This article illustrates how drawings can be implemented in narrative family therapy with children. This work primarily draws upon the narrative family therapy framework, but other family therapy ideas are also integrated. It will be argued in this article that non-verbal media, more specifically drawings, can contribute to alternative story development and the co-creation of joint family actions, whereby the family can achieve their preferred ways of living. First I explain how drawings can assist externalising conversations. This is followed by a detailed description of the stance I take as a family therapist, questions I ask, and how I focus on relationships and interactions during the co-creation of drawings. I also describe how positively implicating family members and enabling their active participation during this drawing process reinforces the change process. If family members have experienced problems similar to the ones the child is now struggling with, intergenerational and sibling alliances can also be created. Finally I put theory into practice by providing the reader with a case example.

  • Talking about sex: Narrative approaches to discussing sex life in therapy— Ron Findlay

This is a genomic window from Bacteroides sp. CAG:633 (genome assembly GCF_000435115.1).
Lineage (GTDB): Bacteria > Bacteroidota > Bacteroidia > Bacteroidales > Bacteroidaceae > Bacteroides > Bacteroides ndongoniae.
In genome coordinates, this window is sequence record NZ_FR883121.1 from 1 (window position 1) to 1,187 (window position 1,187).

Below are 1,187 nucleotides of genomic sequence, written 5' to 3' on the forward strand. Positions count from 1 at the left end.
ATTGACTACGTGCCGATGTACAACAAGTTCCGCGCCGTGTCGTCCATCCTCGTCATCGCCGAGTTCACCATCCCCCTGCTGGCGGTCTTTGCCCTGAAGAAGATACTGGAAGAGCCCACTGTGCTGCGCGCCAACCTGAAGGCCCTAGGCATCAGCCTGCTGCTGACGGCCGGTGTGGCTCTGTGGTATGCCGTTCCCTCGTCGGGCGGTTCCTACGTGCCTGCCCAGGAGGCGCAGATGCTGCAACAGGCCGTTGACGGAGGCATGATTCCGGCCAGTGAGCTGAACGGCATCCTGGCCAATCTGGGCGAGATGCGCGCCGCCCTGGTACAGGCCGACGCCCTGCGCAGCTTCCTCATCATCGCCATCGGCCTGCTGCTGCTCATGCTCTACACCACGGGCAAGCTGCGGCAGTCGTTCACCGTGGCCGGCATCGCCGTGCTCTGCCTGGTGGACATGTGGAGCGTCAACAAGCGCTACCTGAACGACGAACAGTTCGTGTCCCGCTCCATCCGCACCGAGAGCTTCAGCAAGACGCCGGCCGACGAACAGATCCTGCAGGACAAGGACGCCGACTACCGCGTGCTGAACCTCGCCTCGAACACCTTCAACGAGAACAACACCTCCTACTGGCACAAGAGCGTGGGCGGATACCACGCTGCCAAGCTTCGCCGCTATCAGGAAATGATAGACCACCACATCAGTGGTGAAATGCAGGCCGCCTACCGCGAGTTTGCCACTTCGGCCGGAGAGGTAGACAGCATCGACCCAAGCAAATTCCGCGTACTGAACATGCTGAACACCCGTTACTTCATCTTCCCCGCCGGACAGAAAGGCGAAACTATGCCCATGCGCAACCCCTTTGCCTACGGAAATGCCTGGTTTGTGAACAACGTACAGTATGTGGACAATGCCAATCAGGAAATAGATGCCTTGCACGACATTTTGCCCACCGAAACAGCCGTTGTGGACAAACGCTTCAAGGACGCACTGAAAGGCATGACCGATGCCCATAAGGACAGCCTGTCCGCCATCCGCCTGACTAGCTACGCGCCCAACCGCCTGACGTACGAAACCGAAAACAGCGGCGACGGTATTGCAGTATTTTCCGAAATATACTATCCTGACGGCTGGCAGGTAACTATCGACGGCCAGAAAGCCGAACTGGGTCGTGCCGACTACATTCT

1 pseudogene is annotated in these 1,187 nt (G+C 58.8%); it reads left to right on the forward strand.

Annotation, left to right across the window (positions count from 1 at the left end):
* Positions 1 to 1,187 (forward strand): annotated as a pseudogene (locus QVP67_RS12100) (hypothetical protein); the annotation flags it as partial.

$9.90

    How do we discuss sex issues in therapy with a narrative and post-structuralist, postcolonial approach? This paper discusses the ethics and practices of narrative approaches to talking about sex in therapy. It discusses ways to reduce the influence of shame and embarrassment, promote local knowledge and skills, and to minimise the impact of the gender and sexuality of the therapist.

  • The narrative docket: Facilitating narrative practices with involuntarily referred adolescents— Clement Yee

    $9.90

    This paper introduces the ‘narrative docket’, an innovation developed for work with adolescents who have been referred to social services by police or the legal system. The paper details the three components of the narrative docket, and demonstrates their application with a young person, Aiai1, in a time-limited case management program. The ideas underpinning the narrative docket include collective narrative practice, externalising problems, outsider witnessing, re-authoring and counter documentation.

  • Using Narrative Practices with Anxiety and Depression: Elevating Context, Joining People, and Collecting Insider-knowledges— David Newman

    $9.90

    This paper, first delivered as a keynote address at the Reconnexion Annual National Anxiety and Depression Conference in Melbourne, May 2010, explores various narrative practices in responding to anxiety and depression: elevating context and externalising problems, linking people in the work, uncovering local and insider-knowledges, and documenting and archiving these knowledges, including using ‘living documents’ as collective therapeutic documents.